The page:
I2C

Help
Anobium
2014-03-28
2014-03-28
1 2 > >> (Page 1 of 2)
  • Anobium

    Anobium - 2013-10-04

    I have asked Hugh for a code review.

    Inclusion? We need people to test and validate this is working correctly then it could be included. I will complete more tests today with a clean install of GCB - I do not expect any issues. Ozzy is testing - he has a really nice protocol analyser - hopefully we will have more test results in a few days.

     
  • Anobium

    Anobium - 2013-10-05

    PS

    I can now get back to the project I started which was to implement a Picaxe based DS1307 with LCD device metering device with my uber cool Great Cow Solution!!

     
  • Anobium

    Anobium - 2013-10-13

    No idea why you get the error, but, I have posted all new code (with the error resolved?). I corrected the code in that area a few days ago.

    See ftp://tmail.mooo.com:8021/gcb/contributions/I2C/Test Release/Version_0_85.zip

     
    Last edit: Anobium 2013-10-13
  • Anobium

    Anobium - 2013-10-14

    :-)

     
  • Anobium

    Anobium - 2013-10-14

    :-)

     
  • joe rocci

    joe rocci - 2014-03-23

    Hi Guys!
    I'm trying to get my I2C device going, but running into some confusing results. I installed Anobium's I2C.h file and ran the discovery program in the Help file. My I2C device, which should discover at address h55 is actually discovering at address hAA. The device is a SI570 from Silicon Labs. My PIC is a 16F877A running @ 20mhz.

    Suggestions?

     
  • Anobium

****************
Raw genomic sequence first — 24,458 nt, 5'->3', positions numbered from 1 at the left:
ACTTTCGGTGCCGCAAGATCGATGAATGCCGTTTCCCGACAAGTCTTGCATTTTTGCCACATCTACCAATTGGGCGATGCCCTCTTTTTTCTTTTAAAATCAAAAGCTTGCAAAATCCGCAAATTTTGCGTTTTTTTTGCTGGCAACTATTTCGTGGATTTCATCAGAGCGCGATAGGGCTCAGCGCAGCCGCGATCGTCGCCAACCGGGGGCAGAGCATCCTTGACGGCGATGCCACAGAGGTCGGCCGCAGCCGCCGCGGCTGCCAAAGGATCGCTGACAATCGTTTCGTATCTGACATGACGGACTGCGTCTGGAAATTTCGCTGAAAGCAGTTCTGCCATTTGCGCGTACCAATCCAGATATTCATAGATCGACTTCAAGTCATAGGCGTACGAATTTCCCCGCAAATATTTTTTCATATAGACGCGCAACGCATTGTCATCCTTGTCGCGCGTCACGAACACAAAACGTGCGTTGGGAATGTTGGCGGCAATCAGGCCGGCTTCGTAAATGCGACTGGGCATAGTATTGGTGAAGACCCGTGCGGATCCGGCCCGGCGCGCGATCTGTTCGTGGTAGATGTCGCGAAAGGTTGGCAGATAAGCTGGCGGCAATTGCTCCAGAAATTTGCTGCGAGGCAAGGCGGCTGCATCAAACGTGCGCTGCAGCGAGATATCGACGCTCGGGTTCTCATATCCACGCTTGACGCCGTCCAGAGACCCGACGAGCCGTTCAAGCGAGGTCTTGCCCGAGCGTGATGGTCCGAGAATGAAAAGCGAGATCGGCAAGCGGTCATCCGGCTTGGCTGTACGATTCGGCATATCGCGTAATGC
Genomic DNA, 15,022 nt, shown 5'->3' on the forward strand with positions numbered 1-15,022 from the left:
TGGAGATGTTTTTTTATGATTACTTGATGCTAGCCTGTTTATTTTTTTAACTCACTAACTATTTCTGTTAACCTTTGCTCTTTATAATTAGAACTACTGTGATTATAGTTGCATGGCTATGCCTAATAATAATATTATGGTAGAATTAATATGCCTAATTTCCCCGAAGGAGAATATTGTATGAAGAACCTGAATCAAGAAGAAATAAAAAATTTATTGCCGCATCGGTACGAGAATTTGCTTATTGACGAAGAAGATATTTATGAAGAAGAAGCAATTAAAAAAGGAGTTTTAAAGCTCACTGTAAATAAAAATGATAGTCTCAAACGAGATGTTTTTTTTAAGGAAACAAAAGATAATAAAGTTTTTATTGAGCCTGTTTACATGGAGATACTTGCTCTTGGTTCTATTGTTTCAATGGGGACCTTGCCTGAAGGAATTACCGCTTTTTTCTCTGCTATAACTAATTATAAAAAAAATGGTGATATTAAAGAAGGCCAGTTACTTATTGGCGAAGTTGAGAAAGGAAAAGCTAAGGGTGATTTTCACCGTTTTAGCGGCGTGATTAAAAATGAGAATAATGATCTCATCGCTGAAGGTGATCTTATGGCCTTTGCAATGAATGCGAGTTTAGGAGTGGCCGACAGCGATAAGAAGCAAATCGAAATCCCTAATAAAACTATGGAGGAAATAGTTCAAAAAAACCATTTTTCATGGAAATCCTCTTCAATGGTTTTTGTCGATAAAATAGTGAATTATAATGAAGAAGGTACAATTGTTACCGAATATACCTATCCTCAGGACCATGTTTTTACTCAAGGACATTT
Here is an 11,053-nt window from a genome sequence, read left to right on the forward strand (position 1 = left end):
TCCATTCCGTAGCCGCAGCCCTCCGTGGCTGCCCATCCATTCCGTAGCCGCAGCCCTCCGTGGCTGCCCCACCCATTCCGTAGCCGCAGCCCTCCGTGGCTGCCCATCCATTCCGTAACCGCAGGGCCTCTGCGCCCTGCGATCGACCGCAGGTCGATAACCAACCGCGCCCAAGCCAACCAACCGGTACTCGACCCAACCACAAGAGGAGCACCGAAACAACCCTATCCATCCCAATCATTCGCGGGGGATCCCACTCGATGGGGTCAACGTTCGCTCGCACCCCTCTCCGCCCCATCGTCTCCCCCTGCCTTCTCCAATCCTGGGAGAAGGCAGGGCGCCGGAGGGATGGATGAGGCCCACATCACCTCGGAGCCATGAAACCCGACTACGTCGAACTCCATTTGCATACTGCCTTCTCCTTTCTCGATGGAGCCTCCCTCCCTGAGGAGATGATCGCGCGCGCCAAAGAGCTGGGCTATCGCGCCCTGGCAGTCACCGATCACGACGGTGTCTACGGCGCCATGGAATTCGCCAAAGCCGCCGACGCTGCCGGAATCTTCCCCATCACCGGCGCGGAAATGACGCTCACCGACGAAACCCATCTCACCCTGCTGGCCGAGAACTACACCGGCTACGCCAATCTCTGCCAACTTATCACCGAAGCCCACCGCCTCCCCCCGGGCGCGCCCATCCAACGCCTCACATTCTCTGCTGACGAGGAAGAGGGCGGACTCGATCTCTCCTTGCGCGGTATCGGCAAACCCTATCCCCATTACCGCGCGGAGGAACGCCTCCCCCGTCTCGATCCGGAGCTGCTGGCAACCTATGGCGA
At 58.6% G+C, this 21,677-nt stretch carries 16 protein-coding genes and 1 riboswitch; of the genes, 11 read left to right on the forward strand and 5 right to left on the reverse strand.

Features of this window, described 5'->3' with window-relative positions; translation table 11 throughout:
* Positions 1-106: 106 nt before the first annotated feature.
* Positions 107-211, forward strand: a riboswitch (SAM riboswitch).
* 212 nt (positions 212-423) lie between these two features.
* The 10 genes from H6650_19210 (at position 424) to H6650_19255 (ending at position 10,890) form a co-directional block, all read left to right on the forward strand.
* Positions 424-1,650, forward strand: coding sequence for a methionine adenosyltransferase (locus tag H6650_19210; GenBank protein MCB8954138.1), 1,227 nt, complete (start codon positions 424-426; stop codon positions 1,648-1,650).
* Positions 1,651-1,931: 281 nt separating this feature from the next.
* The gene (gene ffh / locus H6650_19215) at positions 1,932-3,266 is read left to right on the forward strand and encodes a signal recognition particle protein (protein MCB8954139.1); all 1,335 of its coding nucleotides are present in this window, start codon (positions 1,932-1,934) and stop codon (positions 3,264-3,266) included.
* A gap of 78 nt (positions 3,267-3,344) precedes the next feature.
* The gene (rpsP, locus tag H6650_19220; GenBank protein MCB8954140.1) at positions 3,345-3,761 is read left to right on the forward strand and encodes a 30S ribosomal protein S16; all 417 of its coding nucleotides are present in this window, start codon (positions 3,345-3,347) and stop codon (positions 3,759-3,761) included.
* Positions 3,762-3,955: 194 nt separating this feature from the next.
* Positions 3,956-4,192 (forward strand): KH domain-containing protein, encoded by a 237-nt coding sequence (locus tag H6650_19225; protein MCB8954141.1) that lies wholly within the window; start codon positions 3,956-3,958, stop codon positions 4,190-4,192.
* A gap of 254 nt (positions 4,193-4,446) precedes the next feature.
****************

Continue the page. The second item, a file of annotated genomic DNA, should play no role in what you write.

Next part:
Anobium - 2014-03-23

    I am glad to hear that someone is using the code.

    The address found has included the 8th bit, which is the READ/WRITE address.

    Lets walk this through.

    0xAA = b'10101010' ' this has all 8 bits. If we shift the bit to the right, this would remove bit 0 giving b'1010101' which equates the 0x55. So, IC2 is locating your device correctly.

    Remember, when you address an IC2 device is has a seven bit left shifted address with a binary 1 or 0 to make up the full 8 bit transmission on the i2c bus.

    The code is working as expected.

     
    • joe rocci

      joe rocci - 2014-03-23

      Thanks

      Does this mean I need to shift-
      left whatever I read as data? Seems weird. I'd expect the R/W bit to have been stripped off by the handler.

       
      • Anobium

        Anobium - 2014-03-23

        See the code below.

        A shift means... 0x55 * 2 = 0xAA for write operations and 0xAB for read operations.

        And, there is not hardware handler for this device - yet.

        We can work together to write one. We have the basic I2C commands, see the help file, and we can build the handler from the basic I2C commands.

        A basic read / write is shown below. But, if you need multiple byte reads, or multi byte write is down to the device and your use case(s). If is very simple to write a generic handler in GCB - its fun.

         
  • Anobium

    Anobium - 2014-03-23

    From a quick scan of the S1570 datasheet.

    I would simply do the following in your code.

         I2CSTART
         I2CSEND( your_slaveaddress ) 'i.e 0xAA
         I2CSEND( the_byte_Address_you_are_going_to_set )
         I2CSEND( data_to_be_set )
         I2CStop
    

    If you need to read.

         I2CSTART
         I2CSEND( your_slaveaddress )   'ie 0xAA
         I2CSEND( the_byte_Address_you_are_going_to_read )
         I2CSTOP
         I2CSEND ( your_read slaveaddress )   'ie 0xAB
         I2CRECEIVE your_returnedbyte  , NACK
         I2CStop
    
     
    • joe rocci

      joe rocci - 2014-03-23

      I think you're missing the point...the slave address of the SI570 is actually 55, not AA, but it's replying to AA.

       
  • Anobium

    Anobium - 2014-03-23

    The slave address is 0x55 shifted by one bit to the right then ORed 0 or 1 for read/write operations. I know this as this is the standard for I2C. I studied this for a long time last year. See http://www.totalphase.com/support/articles/200349176-7-bit-8-bit-and-10-bit-I2C-Slave-Addressing

    But I think address you need to use is 0xAA or 0xAB for a device address of 0x55.